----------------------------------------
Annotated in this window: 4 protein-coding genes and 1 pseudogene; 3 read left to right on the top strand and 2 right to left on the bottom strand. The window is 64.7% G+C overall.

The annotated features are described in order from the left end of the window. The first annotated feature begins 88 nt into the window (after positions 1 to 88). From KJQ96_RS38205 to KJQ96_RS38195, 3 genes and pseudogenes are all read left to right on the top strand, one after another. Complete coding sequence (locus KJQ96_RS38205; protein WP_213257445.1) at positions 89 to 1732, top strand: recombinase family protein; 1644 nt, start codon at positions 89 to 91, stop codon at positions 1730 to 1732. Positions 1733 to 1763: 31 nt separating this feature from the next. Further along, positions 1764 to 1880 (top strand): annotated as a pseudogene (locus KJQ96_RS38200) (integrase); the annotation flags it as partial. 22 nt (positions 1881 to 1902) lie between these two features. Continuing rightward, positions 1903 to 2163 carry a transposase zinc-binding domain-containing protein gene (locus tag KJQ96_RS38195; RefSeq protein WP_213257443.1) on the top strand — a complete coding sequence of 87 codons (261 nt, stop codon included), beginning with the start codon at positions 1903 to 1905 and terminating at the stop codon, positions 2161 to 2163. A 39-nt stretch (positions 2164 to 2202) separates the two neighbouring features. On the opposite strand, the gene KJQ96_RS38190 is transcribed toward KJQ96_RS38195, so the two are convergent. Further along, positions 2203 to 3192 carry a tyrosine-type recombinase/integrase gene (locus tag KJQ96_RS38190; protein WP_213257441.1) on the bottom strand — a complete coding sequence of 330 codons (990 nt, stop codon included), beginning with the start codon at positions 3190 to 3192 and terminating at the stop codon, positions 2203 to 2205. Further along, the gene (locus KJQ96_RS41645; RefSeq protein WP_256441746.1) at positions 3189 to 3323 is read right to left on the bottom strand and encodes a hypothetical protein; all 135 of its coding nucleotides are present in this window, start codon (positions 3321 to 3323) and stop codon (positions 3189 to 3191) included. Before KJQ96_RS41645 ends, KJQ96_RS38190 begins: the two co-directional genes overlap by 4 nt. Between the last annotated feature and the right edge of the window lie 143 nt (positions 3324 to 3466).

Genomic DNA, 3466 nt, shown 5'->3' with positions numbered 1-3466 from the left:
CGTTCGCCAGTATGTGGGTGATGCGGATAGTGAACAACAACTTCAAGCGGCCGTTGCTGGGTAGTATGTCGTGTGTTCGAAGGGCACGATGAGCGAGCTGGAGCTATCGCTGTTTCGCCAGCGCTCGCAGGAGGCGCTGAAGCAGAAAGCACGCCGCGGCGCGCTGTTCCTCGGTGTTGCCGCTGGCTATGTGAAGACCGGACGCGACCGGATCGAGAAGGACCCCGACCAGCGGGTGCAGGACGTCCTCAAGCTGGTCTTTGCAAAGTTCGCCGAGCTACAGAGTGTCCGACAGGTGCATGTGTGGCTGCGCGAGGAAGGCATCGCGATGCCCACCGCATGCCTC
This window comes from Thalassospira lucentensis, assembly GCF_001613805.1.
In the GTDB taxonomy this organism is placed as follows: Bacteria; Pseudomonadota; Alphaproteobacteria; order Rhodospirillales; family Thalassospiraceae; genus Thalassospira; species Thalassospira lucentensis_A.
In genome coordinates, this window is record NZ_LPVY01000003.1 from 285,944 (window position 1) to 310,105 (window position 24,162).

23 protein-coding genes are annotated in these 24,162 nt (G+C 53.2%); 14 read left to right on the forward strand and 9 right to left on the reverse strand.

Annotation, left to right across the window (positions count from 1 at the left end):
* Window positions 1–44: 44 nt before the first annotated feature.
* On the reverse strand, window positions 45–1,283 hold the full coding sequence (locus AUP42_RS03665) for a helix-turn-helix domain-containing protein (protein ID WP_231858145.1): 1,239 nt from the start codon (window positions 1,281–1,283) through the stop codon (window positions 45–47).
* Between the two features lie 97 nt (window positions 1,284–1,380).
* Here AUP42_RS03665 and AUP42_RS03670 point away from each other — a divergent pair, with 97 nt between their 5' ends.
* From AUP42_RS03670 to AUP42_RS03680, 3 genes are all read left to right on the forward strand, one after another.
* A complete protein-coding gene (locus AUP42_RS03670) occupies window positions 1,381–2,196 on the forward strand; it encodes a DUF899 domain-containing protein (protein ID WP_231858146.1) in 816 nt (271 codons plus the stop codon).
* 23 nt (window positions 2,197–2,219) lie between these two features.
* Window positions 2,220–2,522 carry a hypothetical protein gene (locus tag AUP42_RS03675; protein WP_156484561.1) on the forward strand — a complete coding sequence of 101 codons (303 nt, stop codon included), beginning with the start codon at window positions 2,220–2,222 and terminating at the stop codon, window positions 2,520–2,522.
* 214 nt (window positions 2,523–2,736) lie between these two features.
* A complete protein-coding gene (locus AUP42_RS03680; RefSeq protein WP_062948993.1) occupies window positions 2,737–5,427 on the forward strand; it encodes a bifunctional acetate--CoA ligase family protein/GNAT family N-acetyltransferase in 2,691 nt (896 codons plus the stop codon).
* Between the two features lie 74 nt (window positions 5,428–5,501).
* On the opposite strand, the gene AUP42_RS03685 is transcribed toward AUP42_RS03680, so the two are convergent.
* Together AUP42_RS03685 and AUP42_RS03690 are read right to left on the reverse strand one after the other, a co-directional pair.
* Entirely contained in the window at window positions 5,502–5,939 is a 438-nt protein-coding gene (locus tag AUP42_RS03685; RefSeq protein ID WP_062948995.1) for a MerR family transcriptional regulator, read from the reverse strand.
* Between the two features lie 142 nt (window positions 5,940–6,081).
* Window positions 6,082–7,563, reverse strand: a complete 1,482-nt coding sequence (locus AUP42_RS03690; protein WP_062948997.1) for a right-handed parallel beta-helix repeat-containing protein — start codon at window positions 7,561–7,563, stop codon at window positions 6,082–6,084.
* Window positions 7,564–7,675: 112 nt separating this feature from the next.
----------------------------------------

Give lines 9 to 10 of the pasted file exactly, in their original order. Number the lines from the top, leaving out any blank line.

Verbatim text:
Annotation, left to right across the window (positions count from 1 at the left end):
* Window positions 1–44: 44 nt before the first annotated feature.